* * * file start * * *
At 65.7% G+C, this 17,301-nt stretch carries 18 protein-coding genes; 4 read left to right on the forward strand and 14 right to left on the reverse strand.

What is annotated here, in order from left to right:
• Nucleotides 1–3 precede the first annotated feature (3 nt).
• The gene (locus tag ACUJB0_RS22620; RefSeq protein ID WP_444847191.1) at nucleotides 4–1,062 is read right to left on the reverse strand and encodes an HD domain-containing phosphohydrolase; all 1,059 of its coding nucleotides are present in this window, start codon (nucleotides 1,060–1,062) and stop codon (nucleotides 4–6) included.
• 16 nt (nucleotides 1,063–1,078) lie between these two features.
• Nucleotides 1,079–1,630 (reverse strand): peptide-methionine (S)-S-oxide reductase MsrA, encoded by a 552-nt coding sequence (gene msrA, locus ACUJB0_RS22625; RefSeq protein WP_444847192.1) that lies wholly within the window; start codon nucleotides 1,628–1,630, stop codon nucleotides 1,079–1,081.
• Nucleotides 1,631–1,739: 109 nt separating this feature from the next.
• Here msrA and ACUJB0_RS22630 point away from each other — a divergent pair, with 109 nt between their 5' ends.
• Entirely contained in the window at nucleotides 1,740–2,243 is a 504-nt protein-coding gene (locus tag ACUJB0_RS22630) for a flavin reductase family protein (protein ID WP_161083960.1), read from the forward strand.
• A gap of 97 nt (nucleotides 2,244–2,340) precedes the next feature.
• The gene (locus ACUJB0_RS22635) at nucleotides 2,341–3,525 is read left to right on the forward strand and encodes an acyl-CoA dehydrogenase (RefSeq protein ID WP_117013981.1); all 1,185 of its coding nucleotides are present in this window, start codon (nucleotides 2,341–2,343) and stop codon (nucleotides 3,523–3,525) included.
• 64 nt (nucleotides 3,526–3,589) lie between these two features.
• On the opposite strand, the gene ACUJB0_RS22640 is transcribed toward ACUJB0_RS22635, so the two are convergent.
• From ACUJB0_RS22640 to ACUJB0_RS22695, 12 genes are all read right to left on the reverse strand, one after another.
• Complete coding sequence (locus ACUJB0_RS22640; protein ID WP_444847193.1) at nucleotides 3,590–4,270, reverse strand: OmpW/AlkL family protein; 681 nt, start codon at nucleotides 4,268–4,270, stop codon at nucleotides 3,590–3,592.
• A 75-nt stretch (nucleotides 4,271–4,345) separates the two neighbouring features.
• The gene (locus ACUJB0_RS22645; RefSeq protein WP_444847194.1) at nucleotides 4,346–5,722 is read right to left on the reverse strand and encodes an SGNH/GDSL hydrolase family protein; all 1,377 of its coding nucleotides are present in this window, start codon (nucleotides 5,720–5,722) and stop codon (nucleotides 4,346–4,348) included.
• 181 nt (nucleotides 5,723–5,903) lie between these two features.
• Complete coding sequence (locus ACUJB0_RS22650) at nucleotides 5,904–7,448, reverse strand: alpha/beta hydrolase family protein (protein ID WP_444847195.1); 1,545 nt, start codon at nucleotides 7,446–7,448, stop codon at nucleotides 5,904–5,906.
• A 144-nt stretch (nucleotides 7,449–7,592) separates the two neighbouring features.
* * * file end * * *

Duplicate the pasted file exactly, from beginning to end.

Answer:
At 65.7% G+C, this 17,301-nt stretch carries 18 protein-coding genes; 4 read left to right on the forward strand and 14 right to left on the reverse strand.

What is annotated here, in order from left to right:
• Nucleotides 1–3 precede the first annotated feature (3 nt).
• The gene (locus tag ACUJB0_RS22620; RefSeq protein ID WP_444847191.1) at nucleotides 4–1,062 is read right to left on the reverse strand and encodes an HD domain-containing phosphohydrolase; all 1,059 of its coding nucleotides are present in this window, start codon (nucleotides 1,060–1,062) and stop codon (nucleotides 4–6) included.
• 16 nt (nucleotides 1,063–1,078) lie between these two features.
• Nucleotides 1,079–1,630 (reverse strand): peptide-methionine (S)-S-oxide reductase MsrA, encoded by a 552-nt coding sequence (gene msrA, locus ACUJB0_RS22625; RefSeq protein WP_444847192.1) that lies wholly within the window; start codon nucleotides 1,628–1,630, stop codon nucleotides 1,079–1,081.
• Nucleotides 1,631–1,739: 109 nt separating this feature from the next.
• Here msrA and ACUJB0_RS22630 point away from each other — a divergent pair, with 109 nt between their 5' ends.
• Entirely contained in the window at nucleotides 1,740–2,243 is a 504-nt protein-coding gene (locus tag ACUJB0_RS22630) for a flavin reductase family protein (protein ID WP_161083960.1), read from the forward strand.
• A gap of 97 nt (nucleotides 2,244–2,340) precedes the next feature.
• The gene (locus ACUJB0_RS22635) at nucleotides 2,341–3,525 is read left to right on the forward strand and encodes an acyl-CoA dehydrogenase (RefSeq protein ID WP_117013981.1); all 1,185 of its coding nucleotides are present in this window, start codon (nucleotides 2,341–2,343) and stop codon (nucleotides 3,523–3,525) included.
• 64 nt (nucleotides 3,526–3,589) lie between these two features.
• On the opposite strand, the gene ACUJB0_RS22640 is transcribed toward ACUJB0_RS22635, so the two are convergent.
• From ACUJB0_RS22640 to ACUJB0_RS22695, 12 genes are all read right to left on the reverse strand, one after another.
• Complete coding sequence (locus ACUJB0_RS22640; protein ID WP_444847193.1) at nucleotides 3,590–4,270, reverse strand: OmpW/AlkL family protein; 681 nt, start codon at nucleotides 4,268–4,270, stop codon at nucleotides 3,590–3,592.
• A 75-nt stretch (nucleotides 4,271–4,345) separates the two neighbouring features.
• The gene (locus ACUJB0_RS22645; RefSeq protein WP_444847194.1) at nucleotides 4,346–5,722 is read right to left on the reverse strand and encodes an SGNH/GDSL hydrolase family protein; all 1,377 of its coding nucleotides are present in this window, start codon (nucleotides 5,720–5,722) and stop codon (nucleotides 4,346–4,348) included.
• 181 nt (nucleotides 5,723–5,903) lie between these two features.
• Complete coding sequence (locus ACUJB0_RS22650) at nucleotides 5,904–7,448, reverse strand: alpha/beta hydrolase family protein (protein ID WP_444847195.1); 1,545 nt, start codon at nucleotides 7,446–7,448, stop codon at nucleotides 5,904–5,906.
• A 144-nt stretch (nucleotides 7,449–7,592) separates the two neighbouring features.